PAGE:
Covid-19: Hindu temples go digital to spread positivity in challenging times

By Our Reporter
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As the world adjusts to the new norms of life in 2020 influenced by the lockdowns and social distancing to address the global challenge of the COVID-19 pandemic, BAPS Hindu Temples (BAPS Mandirs) across Australia are rolling-out technology-led approaches to provide spiritual and social solace to devotees.

After suspending all local spiritual and social activities across its 3,850 centres worldwide, including Australian metropolitan and regional centres, devotees started participating in the novel online programs since Sunday, 15 March.

BAPS Australia hosted its first weekly assembly on the digital delivery platform from its Mandir located in Sydney to bring together about 4,400 households across Australia for a two-hour live multi-lingual program filled with devotional songs (kirtans) and spiritual guidance by learned Hindu sadhus and recorded blessings from BAPS spiritual leader His Holiness Mahant Swami Maharaj. The assembly also contained a special prayer session for restoring our lives soon by containing and resolving the coronavirus situation globally.

It’s been only a couple of weeks since life in Australia suddenly shifted to new norms of less face to face interactions in social and work environments. In this unprecedented global challenge of the COVID-19 pandemic governments, business leaders, community groups, volunteering organisations and businesses are adjusting to continue the life during the lockdown.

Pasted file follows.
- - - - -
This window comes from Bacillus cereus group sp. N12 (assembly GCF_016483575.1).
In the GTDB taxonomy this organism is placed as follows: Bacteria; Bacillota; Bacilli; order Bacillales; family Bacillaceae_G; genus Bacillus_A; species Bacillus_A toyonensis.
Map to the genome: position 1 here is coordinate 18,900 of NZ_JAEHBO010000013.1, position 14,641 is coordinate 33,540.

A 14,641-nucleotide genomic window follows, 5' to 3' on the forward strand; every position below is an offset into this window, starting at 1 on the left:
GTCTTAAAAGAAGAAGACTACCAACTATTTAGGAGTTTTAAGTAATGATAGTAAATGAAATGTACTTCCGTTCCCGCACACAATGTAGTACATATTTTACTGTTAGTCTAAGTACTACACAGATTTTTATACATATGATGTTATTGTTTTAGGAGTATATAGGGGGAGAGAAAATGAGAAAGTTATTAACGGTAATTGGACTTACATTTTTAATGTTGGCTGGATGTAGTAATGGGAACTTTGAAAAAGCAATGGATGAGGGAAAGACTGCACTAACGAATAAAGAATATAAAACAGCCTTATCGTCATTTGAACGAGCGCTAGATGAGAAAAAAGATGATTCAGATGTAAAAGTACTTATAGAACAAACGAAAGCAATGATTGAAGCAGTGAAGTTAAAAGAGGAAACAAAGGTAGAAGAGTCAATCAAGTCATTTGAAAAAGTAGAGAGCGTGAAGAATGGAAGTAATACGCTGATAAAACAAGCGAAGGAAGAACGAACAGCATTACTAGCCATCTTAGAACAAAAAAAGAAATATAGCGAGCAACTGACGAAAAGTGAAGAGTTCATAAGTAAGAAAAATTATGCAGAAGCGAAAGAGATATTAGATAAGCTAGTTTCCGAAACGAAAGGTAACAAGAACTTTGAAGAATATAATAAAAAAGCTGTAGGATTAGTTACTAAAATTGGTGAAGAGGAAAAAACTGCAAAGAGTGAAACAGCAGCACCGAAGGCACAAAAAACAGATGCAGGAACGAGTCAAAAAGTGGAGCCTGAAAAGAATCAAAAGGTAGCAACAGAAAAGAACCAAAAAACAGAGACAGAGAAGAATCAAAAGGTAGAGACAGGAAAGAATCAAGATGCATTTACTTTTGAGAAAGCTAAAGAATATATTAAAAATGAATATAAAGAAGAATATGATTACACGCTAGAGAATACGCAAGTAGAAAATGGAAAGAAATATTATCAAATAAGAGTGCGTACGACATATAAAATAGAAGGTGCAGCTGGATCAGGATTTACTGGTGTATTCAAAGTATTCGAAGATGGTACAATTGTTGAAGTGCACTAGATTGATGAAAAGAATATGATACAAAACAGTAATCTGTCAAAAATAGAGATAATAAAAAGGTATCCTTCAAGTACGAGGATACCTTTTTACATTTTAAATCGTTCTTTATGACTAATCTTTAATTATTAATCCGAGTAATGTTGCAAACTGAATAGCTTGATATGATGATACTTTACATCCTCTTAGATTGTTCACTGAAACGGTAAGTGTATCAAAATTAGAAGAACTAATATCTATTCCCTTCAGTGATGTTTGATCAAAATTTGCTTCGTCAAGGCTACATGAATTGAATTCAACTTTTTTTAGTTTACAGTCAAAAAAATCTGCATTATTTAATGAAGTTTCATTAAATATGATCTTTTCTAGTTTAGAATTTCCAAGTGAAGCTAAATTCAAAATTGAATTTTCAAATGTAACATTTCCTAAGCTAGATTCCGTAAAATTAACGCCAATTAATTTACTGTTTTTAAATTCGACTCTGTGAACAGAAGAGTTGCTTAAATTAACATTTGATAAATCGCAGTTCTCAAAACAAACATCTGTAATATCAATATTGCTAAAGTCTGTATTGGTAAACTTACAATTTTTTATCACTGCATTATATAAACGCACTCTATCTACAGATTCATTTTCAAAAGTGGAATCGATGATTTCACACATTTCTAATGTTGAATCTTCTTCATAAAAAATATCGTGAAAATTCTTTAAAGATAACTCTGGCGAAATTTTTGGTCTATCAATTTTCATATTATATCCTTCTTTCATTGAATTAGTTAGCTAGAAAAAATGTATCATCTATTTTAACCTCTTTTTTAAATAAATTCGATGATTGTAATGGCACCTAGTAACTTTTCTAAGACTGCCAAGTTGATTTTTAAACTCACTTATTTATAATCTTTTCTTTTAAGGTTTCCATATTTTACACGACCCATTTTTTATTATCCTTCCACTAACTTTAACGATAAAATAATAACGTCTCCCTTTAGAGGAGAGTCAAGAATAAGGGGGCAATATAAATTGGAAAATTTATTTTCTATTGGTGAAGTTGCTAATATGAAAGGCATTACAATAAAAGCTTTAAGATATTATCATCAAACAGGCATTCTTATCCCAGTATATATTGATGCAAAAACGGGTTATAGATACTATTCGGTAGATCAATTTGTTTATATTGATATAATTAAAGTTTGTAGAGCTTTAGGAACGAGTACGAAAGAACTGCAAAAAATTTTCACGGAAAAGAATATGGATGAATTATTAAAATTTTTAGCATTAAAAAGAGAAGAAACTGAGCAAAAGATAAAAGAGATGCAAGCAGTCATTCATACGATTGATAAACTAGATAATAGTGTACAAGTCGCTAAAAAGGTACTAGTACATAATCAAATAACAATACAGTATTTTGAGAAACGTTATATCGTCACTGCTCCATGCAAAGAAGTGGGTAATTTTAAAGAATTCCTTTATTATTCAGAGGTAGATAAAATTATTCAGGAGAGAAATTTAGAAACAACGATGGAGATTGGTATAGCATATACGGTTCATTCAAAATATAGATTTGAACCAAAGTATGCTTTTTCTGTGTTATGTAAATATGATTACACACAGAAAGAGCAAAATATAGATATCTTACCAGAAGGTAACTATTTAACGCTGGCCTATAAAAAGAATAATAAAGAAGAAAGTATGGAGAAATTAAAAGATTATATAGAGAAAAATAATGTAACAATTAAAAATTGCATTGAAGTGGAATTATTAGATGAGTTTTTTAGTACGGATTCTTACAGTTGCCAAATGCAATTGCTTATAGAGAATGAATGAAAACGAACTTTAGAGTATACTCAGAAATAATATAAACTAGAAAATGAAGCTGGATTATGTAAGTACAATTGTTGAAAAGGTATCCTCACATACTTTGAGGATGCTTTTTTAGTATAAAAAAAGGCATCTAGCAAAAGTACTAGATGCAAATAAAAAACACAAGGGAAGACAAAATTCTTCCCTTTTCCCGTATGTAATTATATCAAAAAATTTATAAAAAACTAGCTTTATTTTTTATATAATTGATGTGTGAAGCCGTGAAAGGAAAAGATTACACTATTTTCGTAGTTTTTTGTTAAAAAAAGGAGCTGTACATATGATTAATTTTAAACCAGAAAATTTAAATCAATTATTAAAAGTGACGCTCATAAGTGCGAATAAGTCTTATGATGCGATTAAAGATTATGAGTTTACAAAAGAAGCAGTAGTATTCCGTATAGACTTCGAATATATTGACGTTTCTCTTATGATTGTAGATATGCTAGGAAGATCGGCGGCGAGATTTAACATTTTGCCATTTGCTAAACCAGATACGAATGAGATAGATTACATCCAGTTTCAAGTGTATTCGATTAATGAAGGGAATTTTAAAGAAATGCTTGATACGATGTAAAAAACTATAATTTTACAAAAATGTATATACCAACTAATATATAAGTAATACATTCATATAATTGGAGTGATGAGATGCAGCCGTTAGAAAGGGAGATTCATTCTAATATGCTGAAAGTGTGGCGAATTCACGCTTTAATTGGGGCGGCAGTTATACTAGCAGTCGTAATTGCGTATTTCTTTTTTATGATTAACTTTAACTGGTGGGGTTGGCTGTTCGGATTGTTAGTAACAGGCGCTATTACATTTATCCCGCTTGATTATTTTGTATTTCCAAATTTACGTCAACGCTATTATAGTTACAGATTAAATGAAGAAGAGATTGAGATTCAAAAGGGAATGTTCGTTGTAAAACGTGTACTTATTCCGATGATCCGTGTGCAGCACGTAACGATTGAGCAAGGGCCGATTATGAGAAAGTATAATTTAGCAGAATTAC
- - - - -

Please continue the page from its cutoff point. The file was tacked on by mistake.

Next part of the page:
The closures and isolation across the world pose a major challenge for all ages in terms of how to stay connected and continue spiritual practice. BAPS Mandirs have regularly hosted multiple age group based activities and assemblies in multiple languages on weekly and fortnightly basis across seven Australian metropolitan cities and around 50 other suburban and regional centres.

These weekly assemblies provide the continuity and inspire digital attendees with hope, responsible behaviour, honesty and integrity, care and compassion.

Kunal Patel a volunteer from Sydney says that as a practicing Hindu, it was very important for him and his family to ensure they are able to still receive their spiritual nourishment through the weekly assembly even with social distancing measures in place. “The sadhus and volunteers in the short span of time delivered on the weekly assembly without us leaving the comforts of our own home,” he said.

BAPS Australia also runs its regular volunteer catch-up meetings through messaging platforms and online conference systems to continue the momentum in its socio-spiritual activities. The availability of low-cost digital delivery platforms are enabling community organisations such as BAPS to provide the social and spiritual support to all age groups in challenging times.

 

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